Appeal from the Circuit Court of Cook County; the Hon. HAROLD
G. WARD, Judge, presiding. Affirmed.
MR. PRESIDING JUSTICE MURPHY DELIVERED THE OPINION OF THE COURT.
Rehearing denied July 17, 1964.
This is an appeal from an order dismissing plaintiffs' action for breach of contract for want of prosecution. Plaintiffs contend that the trial court abused its discretion in refusing to vacate its dismissal order on motion timely made.
The essential facts are not in dispute. The complaint was filed on May 21, 1959. Defendant's answer and jury demand were filed on June 26, 1959. Pretrial conferences were subsequently held, and on June 20, 1963, the cause was placed on the "Hold Call." Thereafter, on November 14, 1963, the clerk of the court, at the direction of the assignment judge, caused notice to be published in The Chicago Law Bulletin announcing that the instant case would be tried on November 29, 1963. The procedure followed in this regard was in conformity with the policy recommendation announced on January 25, 1963, in The Chicago Law Bulletin by the Supreme Court "Backlog Committee" relative to the "Hold Call," and which recommendation was approved by the Supreme Court. On November 29, 1963, the case was transferred to the trial call. "Plaintiffs' attorneys' docket clerk inadvertently failed to notice that the case was to be transferred to the trial call on that date and she consequently failed to advise the attorney handling the case and as a result, no response was made on plaintiffs' behalf when the case was called."
The court, on its own motion, on November 29, 1963, entered an order dismissing the cause for want of prosecution and notified plaintiffs' attorneys who, on December 10, 1963, presented a motion to vacate the order of dismissal and to reinstate the cause. The court denied this motion, and on December 16, 1963, plaintiffs' attorneys presented the same motion and, in addition, drew the court's attention to Wright v. Chicago Transit Authority, 43 Ill. App.2d 408, 193 N.E.2d 597 (1963). The court again denied the motion, and plaintiffs appeal from the dismissal order and from the orders denying the motions to vacate said dismissal order.
The record contains the questioned orders. The following is the text of the order of November 29, 1963:
"This cause coming on to be heard upon the regular call of cases for trial; IT IS HEREBY ORDERED that the above entitled cause be and the same is hereby dismissed for want of prosecution."
The motion to vacate presented by plaintiffs' counsel on December 10, 1963, is set forth below. The same motion was again presented on December 16, 1963:
"Now come the plaintiffs, C.J. Robertson, et al., by their attorneys, Stevenson, Conaghan, Hackbert, Rooks and Pitts, and move this honorable Court to vacate the order entered November 29, 1963 dismissing the above entitled cause for want of prosecution by reason of the fact that our docket clerk inadvertently failed to notice that this case was to come off the hold call on that date and she failed to advise the attorney handling the case and as a result, no response was made on our behalf."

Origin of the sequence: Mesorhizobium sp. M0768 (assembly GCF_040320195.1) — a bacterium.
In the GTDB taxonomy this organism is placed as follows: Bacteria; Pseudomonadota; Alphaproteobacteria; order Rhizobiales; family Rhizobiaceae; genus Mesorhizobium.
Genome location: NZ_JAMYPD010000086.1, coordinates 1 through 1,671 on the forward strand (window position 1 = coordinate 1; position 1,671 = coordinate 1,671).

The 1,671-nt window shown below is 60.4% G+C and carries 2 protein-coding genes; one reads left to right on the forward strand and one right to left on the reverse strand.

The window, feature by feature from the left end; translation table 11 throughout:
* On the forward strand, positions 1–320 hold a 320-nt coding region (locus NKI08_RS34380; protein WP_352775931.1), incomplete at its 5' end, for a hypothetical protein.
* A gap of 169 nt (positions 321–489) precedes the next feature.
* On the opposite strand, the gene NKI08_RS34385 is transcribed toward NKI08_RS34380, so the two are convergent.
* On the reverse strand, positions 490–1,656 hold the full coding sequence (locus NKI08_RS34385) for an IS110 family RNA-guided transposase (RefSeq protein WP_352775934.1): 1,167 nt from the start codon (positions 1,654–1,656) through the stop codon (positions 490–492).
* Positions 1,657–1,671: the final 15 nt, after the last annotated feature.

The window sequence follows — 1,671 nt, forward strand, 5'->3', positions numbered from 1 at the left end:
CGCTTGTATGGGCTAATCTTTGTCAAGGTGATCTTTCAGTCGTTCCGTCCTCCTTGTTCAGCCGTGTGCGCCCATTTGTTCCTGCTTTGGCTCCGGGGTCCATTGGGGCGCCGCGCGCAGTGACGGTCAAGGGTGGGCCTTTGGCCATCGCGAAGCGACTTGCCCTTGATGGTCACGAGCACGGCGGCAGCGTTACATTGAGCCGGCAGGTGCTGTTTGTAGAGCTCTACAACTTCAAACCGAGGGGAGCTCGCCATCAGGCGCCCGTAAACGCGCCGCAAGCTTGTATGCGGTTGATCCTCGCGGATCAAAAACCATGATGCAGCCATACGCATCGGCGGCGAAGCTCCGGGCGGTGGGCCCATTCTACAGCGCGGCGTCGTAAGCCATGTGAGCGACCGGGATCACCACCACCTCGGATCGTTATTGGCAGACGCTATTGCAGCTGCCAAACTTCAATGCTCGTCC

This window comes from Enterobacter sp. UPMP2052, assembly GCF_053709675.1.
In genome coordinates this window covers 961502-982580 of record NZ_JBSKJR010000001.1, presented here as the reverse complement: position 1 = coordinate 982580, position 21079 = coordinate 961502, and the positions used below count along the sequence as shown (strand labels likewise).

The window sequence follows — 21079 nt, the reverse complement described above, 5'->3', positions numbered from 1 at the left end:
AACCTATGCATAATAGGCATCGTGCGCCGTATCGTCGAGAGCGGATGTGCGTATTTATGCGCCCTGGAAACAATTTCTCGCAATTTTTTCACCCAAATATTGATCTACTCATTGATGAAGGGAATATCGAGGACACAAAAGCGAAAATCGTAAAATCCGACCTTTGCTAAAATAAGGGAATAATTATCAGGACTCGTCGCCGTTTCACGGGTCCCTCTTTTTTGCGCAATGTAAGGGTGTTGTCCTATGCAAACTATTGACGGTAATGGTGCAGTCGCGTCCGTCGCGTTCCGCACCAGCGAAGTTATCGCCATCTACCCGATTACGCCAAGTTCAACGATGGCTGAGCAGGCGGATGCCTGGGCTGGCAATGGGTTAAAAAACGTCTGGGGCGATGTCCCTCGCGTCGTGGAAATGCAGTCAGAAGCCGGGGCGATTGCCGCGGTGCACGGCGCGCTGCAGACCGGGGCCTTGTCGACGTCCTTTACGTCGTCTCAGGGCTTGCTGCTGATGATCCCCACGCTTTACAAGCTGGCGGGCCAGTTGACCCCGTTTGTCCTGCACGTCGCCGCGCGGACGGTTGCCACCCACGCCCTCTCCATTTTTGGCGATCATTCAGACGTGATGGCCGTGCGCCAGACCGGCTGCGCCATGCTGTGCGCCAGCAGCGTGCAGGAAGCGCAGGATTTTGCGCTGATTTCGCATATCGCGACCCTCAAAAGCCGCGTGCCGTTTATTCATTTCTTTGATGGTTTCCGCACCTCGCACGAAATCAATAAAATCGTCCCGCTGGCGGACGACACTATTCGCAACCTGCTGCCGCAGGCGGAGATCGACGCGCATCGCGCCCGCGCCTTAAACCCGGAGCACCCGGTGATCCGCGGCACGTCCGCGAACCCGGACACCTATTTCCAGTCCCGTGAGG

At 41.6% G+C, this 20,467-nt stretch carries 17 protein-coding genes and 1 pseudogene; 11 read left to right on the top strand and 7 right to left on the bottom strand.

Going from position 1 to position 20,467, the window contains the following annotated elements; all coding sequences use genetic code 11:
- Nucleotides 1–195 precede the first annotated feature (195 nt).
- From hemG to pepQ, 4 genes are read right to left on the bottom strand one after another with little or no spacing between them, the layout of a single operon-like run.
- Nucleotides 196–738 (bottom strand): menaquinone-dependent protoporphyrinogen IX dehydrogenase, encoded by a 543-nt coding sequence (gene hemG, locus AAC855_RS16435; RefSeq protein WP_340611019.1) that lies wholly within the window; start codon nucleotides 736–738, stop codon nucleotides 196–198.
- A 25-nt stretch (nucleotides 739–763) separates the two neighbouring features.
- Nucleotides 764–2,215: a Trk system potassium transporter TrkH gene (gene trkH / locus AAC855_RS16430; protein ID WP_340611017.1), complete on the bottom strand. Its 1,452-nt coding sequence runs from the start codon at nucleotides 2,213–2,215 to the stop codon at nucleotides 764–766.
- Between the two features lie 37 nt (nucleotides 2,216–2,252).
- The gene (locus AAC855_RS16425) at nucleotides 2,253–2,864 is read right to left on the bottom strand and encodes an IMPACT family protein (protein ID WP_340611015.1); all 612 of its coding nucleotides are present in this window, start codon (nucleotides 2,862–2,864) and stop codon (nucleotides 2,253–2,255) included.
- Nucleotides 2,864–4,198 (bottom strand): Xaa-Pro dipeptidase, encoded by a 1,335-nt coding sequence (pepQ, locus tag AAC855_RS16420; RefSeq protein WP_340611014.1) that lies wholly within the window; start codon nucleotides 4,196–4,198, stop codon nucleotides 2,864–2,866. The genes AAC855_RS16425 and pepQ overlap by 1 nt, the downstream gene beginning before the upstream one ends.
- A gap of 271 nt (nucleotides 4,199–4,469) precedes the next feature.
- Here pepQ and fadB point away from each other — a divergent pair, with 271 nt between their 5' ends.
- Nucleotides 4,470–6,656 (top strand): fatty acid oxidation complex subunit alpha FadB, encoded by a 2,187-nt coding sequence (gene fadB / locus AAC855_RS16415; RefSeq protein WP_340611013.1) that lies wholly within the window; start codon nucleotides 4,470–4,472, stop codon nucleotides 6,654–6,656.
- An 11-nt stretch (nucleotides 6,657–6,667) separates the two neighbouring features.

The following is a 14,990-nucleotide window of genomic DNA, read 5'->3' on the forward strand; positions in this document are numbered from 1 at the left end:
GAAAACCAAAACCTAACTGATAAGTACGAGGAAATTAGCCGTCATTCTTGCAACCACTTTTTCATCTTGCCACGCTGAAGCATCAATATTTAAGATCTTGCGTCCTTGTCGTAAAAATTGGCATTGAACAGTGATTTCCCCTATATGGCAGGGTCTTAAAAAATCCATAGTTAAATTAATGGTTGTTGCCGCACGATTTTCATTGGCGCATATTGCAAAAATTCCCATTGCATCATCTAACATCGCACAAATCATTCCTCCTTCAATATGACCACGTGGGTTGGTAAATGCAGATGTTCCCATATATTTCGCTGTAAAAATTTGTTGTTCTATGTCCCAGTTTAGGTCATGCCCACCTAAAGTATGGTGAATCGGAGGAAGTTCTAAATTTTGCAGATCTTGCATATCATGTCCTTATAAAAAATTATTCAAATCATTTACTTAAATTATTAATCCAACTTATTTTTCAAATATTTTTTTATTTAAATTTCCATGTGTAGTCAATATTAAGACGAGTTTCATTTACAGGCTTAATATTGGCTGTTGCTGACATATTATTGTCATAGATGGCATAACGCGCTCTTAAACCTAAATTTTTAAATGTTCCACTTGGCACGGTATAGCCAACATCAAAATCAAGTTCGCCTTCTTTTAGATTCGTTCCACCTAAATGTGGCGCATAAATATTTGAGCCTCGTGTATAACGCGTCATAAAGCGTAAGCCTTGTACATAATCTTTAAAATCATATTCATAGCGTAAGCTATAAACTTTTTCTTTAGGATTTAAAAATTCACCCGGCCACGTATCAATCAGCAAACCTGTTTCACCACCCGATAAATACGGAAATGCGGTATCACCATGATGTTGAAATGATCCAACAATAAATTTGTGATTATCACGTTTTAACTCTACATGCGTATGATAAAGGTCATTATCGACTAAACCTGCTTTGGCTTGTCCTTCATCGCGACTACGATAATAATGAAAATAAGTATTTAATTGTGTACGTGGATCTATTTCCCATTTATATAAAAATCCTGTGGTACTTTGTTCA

The orders entered on December 10 and December 16, 1963, are substantially similar, and that of December 16 is set forth below:
"This matter coming on upon the motion of plaintiffs to vacate the dismissal for want of prosecution order entered 11/29/63 and the Court being fully apprised in the premises, IT IS HEREBY ORDERED that the motion be denied, cause having been called for trial from the automatic hold call."
At the outset, we agree with plaintiffs "that the legislature has taken great pains to make it clear that substance must prevail over form by an enactment of many years standing" (Ill. Rev Stats 1963, c 110, § 4), and the practice in this state has been liberal in setting aside defaults within term time, where it appears that justice will be promoted thereby. Mason v. McNamara, 57 Ill. 274, 277 (1870).
In Dann v. Gumbiner, 29 Ill. App.2d 374, 173 N.E.2d 525 (1961), this court said (p 379):
"The object is that justice be done between the parties, and one party is not permitted to obtain and retain an unjust advantage. The result obtained from the application of these rules depends upon the facts to which they are applied. The motion is addressed to the sound legal discretion of the court, and it is only where there is an abuse of discretion that a reviewing court will interfere. . . . Courts in this state are liberal in setting aside defaults during the term time in which they are entered, when it appears justice will be promoted. . . . `The power to set aside a default and permit a defendant to have ...